There are two steps in the ethics process:

  • Governance review: governance reviews are usually started within three business days of your ethics approval application
  • Ethical review: ethical review is not started until a governance review has been completed.

Factors that may have an impact on the turnaround times for your ethics approval include: 

  • the completeness and quality of the project application 
  • review category, e.g., negligible versus greater than low risk review 
  • number of project applications currently under active review
  • your response time to provide requested information 
  • potential wait for external documents or letters of permission for related items
  • RMIT shutdown periods (i.e. public holidays, government restrictions).

If appropriate, you must take any relevant online module/s covering human ethics, animal ethics, and institutional biosafety.

Ethics Guidance for Creative Practice Research

What is Creative Practice research?

Creative Practice research is a broad term that refers to research based in and/or led by practice where a specific question is explored through the creative process. According to the RMIT Research Policy, research is defined as an 'original investigation undertaken to gain knowledge, understanding or insight'. 

The new knowledge gained may centre around reflections on theory, the nature or means of practice, and the outcomes of practice. The outcomes are highly varied and may include designs, digital media, performances, curated exhibitions, text, sound and artworks, amongst others.

Creative Practice research may be exploratory in nature or may be research into existing practice. It can present new methods and understandings within the field of practice and lead to research outcomes that may be deemed to be ‘non-traditional’. Despite this, the principles of respect, merit and integrity, justice and beneficence outlined in the National Statement on Ethical Conduct in Human Research (National Statement) also apply to any Creative Practice research that involves human participants or their data. This research is reviewed by the relevant CHEAN if it is negligible/low risk or by HREC if it is more than low risk.


What are some key considerations with Creative Practice research?

a) Research method

A Creative Practice research project, as with any other research project, may have one or multiple research methods including Creative Practice, interviews, surveys, and observations. In terms of ethics, each research method is separate and contributes to the overall data collection for the project. The Research Ethics Platform (REP) has descriptions of each research method and the appropriate method/s should be selected for the research component of the Creative Practice research.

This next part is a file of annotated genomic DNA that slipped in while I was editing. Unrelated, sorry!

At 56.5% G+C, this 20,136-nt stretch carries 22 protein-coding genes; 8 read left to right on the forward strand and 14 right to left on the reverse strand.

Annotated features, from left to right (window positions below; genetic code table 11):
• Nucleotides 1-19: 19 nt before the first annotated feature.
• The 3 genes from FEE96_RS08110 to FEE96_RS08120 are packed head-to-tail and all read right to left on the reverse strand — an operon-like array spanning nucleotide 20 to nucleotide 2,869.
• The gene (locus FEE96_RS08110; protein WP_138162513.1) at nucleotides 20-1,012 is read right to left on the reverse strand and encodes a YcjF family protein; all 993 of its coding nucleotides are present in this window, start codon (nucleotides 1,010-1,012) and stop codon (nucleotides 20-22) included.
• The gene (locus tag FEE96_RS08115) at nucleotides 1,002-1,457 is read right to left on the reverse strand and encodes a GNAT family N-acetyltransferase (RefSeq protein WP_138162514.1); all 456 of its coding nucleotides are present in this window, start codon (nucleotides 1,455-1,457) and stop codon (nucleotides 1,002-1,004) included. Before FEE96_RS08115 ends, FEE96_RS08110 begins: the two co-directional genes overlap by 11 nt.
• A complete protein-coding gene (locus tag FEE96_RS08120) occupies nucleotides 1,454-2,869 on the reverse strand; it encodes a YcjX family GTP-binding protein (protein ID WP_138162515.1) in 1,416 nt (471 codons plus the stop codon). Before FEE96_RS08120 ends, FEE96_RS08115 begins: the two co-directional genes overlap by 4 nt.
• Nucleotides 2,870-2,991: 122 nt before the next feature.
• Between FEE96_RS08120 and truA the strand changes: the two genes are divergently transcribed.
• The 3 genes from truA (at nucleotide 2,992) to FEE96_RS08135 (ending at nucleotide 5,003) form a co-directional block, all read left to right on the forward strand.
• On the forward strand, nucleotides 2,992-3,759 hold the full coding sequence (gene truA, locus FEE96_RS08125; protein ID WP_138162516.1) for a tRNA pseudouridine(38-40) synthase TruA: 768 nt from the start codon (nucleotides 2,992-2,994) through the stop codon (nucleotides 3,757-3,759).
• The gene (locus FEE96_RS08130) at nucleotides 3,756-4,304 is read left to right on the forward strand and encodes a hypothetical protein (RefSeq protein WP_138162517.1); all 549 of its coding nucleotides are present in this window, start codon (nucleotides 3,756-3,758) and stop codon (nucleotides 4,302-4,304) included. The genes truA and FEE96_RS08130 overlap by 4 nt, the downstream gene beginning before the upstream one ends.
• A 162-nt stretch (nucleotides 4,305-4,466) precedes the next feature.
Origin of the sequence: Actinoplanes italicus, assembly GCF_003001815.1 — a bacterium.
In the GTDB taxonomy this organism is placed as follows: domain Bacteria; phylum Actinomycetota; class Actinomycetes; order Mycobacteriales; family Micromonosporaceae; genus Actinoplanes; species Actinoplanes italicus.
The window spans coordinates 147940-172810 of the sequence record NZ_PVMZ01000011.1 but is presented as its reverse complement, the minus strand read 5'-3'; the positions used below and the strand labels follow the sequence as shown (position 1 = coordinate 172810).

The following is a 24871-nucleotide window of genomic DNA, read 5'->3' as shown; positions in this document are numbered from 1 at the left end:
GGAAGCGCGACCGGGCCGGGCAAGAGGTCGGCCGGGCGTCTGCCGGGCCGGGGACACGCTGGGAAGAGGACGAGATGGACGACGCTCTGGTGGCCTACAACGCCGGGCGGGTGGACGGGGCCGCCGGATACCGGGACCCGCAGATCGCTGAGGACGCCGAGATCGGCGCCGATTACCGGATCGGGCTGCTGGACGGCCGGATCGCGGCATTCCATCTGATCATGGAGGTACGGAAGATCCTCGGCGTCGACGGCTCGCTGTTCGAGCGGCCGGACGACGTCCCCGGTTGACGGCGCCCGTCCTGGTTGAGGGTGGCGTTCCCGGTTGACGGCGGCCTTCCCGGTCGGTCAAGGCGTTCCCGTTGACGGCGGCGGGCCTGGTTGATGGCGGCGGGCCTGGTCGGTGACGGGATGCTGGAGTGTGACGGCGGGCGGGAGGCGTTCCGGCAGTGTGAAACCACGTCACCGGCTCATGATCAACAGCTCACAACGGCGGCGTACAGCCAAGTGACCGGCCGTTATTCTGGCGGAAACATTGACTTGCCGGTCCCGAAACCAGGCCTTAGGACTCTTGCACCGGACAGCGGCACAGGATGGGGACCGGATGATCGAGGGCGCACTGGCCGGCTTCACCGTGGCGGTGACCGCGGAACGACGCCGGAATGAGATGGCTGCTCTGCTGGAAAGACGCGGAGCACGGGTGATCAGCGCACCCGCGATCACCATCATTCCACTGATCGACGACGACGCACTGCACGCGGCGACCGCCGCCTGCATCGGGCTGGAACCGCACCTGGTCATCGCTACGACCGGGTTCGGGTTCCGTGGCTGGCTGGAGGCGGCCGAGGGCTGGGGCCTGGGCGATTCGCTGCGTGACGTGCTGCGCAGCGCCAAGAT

b) Participants/contributors/models

Creative Practice research can involve contributors, models, and participants. The difference between these three depends on the data being collected in relation to the research. Participants are people whose opinions, lifestyles, views etc. are relevant to and the focus of the research. These views are collected as data and analysed to assist in answering the research question. As such, participants generally need to complete a Participant Information and Consent Form (PICF) prior to participating in the research. 

Contributors and models are defined as people whose opinions, lifestyles, personal background, history or any other personal trait or opinion are not relevant to the research.

Their contribution may support the research or contribute to it in a professional manner, but it is not the focus of the research. This contribution should be agreed upon via a memorandum of understanding or contract. Contributors and models can also be participants, but their respective roles need to be clearly distinguished and outlined. For Creative Practice research, considerations include:

  • Determine whether people involved in the project are contributors, models or participants.
  • What level of consent and/or agreement is required for each group.
  • What data is being collected and how it will be managed.


c) Data collection and management

Data’ refers to any information that is collected from participants to be analysed and that contributes to answering the research question. This may include survey results, interview responses, creative outputs, and notes. The RMIT Research Data Management Procedure outlines the responsibilities of researchers with respect to research data management in accordance with Australian Code for the Responsible Conduct of Research (2018).

Researchers have a responsibility to retain clear, accurate and complete records of all research including research data and primary materials to a sufficient standard that allows for verification and/or reproduction of research by others.

For Creative Practice research, considerations include:

  • How will data be collected from participants and how will it be stored, particularly with creative outputs?
  • How will informed consent be recorded and retained for the retention period?